Sunday, May 26, 2013

I'm delighted that UPforEd is addressing the issue of teacher evaluations

Teacher Evaluation: The Debate Rages On
Jan. 2013

Two side-by-side editorials questioning how to evaluate teachers, were in the San Diego U-T this weekend: One by UPforEd board member, Bill Ponder and the other by SDUSD Board Trustee, Kevin Beiser.

UPforEd believes that parents know the difference a great teacher can make in their child's school year. This is backed up by loads of data pointing to the teacher as a key ingredient to student success and even the district's own 2020 Vision Plan has an effective teacher in every classroom as a central premise.

While clearly test scores are not the only answer, this does not mean we should not have a comprehensive discussion about recruiting and keeping the best teachers in our classrooms. We congratulate Mr. Ponder and Trustee Beiser for opening the door to this long overdue conversation. Perhaps the solution is somewhere in the middle.

In Bill Ponder's opinion, "teaching and learning must be elevated to a standard that ensures that all students have the same access to great teachers" and that implementing a teacher evaluation system, where a percentage of the teachers' performance is based on their students' achievement, is needed to get there.

On the other side, San Diego Unified Board Trustee, Kevin Beiser says that test scores should not be used when evaluating a teacher, rather the focus should be on what a "broad array of research from around the country and around the world points to as proven best practices in effective teaching. Collaboration, ongoing professional development and low class sizes work."

Read the full opinion-editorials here, and let us know what you think:

Bill Ponder's Op-Ed
Grading teachers: Accountability needed
By Bill Ponder
Jan. 12, 2013

Year after year, San Diego’s students are failing to learn and San Diego’s teachers are not being held accountable.

The political issue around No Child Left Behind (NCLB) and waivers was clearly stated in the U-T’s Dec. 27 editorial, “Obama to California: Do better on schools.” The president said, “most teachers are solid or better, but bad teachers – perhaps 10 percent of those now on the job – must go.”

Now what do we do? Can we evaluate teachers – all teachers – to measure their effectiveness in helping all students achieve?

To some extent we already evaluate teachers based on student outcomes through end of semester exams, Advanced Placement exams, International Baccalaureate exams, etc. As well, teachers are evaluated by outside educational organizations such as College Board and IBO International that look at the effectiveness of teacher instruction based on the students’ mastery of a set of defined subject area standards.

When looking at student learning, the conventional wisdom is that an effective teacher is the central factor in student learning. So why are the most influential organizations in this state – the California Teachers Association (CTA) and California Federation of Teachers (CFT) – refusing to commit to evaluate teachers based on the students’ mastery of clearly identified outcomes?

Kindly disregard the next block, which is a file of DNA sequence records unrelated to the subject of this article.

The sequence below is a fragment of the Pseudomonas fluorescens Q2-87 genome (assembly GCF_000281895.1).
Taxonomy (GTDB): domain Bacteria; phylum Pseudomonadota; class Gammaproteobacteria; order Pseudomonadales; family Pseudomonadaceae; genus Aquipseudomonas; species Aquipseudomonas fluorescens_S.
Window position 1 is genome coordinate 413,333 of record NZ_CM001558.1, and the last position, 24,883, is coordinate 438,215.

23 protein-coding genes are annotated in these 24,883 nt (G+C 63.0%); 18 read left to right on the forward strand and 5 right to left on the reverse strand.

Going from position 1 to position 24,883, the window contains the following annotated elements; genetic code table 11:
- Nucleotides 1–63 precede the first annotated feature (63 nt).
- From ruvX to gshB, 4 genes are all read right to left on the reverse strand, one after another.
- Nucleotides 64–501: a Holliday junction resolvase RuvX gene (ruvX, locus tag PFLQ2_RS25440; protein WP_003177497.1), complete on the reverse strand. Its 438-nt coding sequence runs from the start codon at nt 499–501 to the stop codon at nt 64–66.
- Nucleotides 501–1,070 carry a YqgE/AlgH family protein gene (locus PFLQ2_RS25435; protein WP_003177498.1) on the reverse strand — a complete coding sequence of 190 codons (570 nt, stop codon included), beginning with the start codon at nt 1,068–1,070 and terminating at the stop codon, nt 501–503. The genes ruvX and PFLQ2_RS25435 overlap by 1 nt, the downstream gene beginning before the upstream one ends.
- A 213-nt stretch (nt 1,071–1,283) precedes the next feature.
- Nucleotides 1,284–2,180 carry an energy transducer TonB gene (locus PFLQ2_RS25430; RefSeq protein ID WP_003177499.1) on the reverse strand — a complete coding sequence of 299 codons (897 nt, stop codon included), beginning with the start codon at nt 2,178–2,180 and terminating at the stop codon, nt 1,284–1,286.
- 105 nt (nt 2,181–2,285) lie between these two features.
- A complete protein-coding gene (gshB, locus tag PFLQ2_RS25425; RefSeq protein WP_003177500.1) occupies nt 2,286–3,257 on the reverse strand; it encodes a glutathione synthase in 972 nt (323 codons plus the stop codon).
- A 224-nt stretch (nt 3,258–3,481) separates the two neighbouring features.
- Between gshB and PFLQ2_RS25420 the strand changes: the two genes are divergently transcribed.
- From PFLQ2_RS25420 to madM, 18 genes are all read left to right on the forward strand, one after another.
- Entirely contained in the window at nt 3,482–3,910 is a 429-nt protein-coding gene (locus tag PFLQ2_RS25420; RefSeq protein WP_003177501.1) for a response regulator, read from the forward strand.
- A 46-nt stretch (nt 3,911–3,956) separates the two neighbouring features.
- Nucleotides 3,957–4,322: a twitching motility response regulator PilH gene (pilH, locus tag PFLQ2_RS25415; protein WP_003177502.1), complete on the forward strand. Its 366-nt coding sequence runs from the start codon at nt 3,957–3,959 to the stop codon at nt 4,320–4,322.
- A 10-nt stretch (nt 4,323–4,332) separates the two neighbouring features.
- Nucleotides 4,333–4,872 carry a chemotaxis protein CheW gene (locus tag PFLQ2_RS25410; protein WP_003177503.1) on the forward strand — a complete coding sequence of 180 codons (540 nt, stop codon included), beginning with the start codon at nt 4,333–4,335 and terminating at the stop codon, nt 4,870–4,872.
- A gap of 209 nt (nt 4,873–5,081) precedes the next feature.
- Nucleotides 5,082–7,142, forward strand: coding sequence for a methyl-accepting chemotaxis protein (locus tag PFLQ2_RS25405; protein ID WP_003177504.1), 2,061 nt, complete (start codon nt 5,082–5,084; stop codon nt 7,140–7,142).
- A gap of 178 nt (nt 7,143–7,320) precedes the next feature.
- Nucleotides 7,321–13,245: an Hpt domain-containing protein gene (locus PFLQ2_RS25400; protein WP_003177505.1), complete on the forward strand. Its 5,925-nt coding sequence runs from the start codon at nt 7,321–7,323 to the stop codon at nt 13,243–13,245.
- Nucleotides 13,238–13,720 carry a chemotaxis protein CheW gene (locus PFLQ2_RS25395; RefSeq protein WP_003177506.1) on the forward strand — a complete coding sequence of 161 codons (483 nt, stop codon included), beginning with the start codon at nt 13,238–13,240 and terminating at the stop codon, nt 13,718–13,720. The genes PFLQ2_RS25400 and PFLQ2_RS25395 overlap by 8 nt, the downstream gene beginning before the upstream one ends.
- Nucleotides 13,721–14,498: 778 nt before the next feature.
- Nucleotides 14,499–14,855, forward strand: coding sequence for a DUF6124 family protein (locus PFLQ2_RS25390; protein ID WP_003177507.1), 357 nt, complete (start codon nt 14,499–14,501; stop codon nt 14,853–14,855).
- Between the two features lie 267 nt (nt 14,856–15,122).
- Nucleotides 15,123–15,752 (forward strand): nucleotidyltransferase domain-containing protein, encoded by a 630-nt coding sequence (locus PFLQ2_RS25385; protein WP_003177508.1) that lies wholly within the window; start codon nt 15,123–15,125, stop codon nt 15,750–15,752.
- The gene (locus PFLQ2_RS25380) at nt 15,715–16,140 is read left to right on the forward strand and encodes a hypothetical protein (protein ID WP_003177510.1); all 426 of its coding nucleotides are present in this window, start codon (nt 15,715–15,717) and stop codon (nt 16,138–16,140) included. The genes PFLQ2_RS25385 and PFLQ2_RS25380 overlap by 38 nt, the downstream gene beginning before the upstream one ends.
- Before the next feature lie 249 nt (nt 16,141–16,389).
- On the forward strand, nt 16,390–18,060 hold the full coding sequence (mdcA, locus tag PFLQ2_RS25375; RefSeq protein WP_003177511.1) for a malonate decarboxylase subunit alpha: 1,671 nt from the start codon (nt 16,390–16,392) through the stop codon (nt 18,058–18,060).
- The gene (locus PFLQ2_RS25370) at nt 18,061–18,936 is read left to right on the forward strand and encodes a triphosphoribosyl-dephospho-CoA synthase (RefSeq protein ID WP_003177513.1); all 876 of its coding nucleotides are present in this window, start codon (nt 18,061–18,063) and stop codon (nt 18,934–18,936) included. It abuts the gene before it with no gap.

After all, is teaching students to master the state’s educational guidelines not the responsibility of the teachers?

The CTA and CFT claim there is no way to measure the effectiveness of instruction because the individual needs of the students are too diverse. Not true. With computer adaptive assessment (such as the new Smarter Balance Assessment which will soon replace the California Standardized Testing) and peer evaluation models, other states have successfully created a teacher evaluation system where a percentage of the teachers’ performance is based on their students’ achievement.

Currently the National Education Association is discussing implementing “a bar exam” for teachers entering the profession. Are NEA officials now acknowledging that teaching is a profession and that professionals are evaluated based on their ability to perform at the level necessary to be a member of the profession? Finally it is becoming clear that top-level policymakers understand that teachers need to be held accountable for educating all children.

So what should we do, now that the No Child Left Behind waiver has not been granted to California? Do we maintain the status quo or do we demand that school districts do more to educate all children?

I submit that we need to change the paradigm by asking for the same accountability for teacher performance that is expected in any other profession. Further, that we not allow the current system to keep ineffective teachers and administrators in our schools. We hold children as young as five years of age accountable by assessing them, reporting out grades, and deciding whether to promote or retain them based on performance. Yet we have given the CTA and CFT enough power to control, and ultimately defeat, our waiver application.

Why have we not organized as concerned parents and community members to ensure that the bar is raised in the teaching profession? Teaching and learning must be elevated to a standard that ensures that all students have the same access to great teachers and, thus, to learning.

e must demand that school districts in “Program Improvement” – those that have not met adequate yearly progress in student achievement in English and math – implement the federal guidelines under NCLB. Corrective action under the guidelines includes changing staff, implementing more directed interventions for low performing students and providing parents with alternative school choices, to name a few. San Diego Unified is entering year three of “Program Improvement” status with half of its students not proficient in math and English. With or without NCLB, it is our moral imperative to effect change.